Turtles are ancient creatures that walked the earth with the dinosaurs and today are important and visible elements in many ecosystems. Many species play key ecological roles, serving as both predators and prey, contributing to the cycling of nutrients, and acting as seed dispersers. Florida is home to over 8% of the world's known turtle species and is a significant area for both turtle diversity and habitat. Twenty-seven of the 59 turtle species found in the United States also occur in Florida. They are represented in upland communities, such as scrub and sandhill, in rivers, lakes, swamps, and even coastal habitats, such as salt marsh, mangrove communities, and marine systems. Certainly, habitat diversity and species richness makes Florida a chelonian hotspot.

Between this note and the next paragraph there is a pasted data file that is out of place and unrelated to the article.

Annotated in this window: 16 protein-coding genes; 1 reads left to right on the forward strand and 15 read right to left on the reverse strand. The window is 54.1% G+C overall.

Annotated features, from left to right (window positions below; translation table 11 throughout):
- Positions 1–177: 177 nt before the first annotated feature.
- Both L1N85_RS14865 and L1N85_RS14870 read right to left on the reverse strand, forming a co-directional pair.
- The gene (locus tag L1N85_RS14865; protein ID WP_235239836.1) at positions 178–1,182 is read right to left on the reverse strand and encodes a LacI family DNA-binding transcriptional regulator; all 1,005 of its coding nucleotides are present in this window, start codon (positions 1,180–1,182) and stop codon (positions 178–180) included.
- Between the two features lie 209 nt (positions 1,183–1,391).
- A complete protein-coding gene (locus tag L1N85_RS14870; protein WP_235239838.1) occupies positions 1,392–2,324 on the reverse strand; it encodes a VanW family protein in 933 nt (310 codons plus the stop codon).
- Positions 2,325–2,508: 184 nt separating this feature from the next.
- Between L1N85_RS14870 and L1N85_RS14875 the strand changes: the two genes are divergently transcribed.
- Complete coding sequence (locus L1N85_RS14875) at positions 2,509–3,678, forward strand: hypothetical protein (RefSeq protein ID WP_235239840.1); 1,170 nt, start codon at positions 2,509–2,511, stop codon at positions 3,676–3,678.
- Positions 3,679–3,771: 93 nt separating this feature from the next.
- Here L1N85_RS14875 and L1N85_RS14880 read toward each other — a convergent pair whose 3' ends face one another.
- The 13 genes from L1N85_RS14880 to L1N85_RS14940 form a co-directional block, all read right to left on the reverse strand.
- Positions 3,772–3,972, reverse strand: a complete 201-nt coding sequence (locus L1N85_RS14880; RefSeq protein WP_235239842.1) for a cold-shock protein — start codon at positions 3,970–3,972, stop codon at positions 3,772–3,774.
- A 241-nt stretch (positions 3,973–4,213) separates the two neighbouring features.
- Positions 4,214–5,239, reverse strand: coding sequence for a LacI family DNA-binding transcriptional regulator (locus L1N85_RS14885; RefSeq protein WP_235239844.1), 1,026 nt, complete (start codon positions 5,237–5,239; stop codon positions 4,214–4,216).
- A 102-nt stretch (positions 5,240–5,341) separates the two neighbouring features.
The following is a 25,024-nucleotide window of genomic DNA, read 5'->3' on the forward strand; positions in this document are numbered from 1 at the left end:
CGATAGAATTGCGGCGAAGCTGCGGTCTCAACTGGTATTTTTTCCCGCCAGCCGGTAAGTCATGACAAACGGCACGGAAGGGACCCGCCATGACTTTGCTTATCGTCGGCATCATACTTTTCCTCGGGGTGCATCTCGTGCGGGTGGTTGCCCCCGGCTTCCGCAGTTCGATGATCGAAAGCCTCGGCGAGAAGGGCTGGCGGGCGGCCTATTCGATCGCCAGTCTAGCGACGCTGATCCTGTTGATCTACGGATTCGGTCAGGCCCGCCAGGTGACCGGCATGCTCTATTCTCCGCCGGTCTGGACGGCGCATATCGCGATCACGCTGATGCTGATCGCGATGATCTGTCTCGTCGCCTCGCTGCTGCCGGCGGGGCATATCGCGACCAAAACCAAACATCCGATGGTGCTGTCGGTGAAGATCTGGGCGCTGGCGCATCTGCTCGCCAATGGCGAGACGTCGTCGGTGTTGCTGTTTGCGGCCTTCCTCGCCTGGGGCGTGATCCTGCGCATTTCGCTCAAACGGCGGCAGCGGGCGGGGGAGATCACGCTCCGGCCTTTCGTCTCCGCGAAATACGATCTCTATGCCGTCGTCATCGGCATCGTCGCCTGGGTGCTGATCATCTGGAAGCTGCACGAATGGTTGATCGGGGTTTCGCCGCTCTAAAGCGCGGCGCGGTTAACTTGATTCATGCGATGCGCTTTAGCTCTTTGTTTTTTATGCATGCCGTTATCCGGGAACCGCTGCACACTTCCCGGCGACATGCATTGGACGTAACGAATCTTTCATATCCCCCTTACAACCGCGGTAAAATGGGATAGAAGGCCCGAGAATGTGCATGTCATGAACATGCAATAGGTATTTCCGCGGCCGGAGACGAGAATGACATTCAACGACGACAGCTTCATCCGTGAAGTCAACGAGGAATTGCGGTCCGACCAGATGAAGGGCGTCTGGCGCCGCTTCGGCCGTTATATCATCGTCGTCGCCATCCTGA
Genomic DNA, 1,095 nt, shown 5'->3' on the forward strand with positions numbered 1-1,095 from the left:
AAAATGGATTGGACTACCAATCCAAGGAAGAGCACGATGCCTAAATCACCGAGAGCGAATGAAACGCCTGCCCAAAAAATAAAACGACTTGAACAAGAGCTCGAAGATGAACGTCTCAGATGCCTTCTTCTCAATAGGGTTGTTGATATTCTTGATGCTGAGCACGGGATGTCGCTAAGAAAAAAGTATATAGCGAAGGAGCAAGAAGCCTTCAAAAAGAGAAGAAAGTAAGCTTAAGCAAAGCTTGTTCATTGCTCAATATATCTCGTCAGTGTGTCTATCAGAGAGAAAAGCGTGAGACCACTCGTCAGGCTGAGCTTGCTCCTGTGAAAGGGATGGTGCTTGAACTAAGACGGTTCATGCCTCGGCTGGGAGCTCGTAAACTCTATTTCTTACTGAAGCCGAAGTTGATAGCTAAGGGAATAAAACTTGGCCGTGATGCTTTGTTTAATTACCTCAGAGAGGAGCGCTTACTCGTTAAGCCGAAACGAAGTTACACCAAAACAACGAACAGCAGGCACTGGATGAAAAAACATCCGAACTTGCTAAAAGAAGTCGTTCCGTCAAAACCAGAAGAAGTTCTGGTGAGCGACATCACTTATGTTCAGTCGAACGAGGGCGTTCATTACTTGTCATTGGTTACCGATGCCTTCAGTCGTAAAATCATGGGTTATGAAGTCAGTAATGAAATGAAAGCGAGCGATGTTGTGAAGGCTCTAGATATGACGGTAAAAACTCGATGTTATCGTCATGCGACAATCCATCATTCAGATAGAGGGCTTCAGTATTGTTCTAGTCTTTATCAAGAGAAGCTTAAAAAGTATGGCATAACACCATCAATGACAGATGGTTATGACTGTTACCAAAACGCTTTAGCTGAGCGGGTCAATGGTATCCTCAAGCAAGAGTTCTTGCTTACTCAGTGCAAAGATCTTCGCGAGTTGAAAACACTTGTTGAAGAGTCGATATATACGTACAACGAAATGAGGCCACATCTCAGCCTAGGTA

Many species that occur in Florida are now in decline and in need of conservation attention. Conservation efforts on their behalf are also beneficial to the ecosystems in which they are found.

"Despite a tremendous amount of effort to conserve turtles, we continue to lose more ground than we gain... How tragic it would be for 200 million years of turtle evolution to all but disappear by the close of the twenty-first century."
- Michael W. Klemens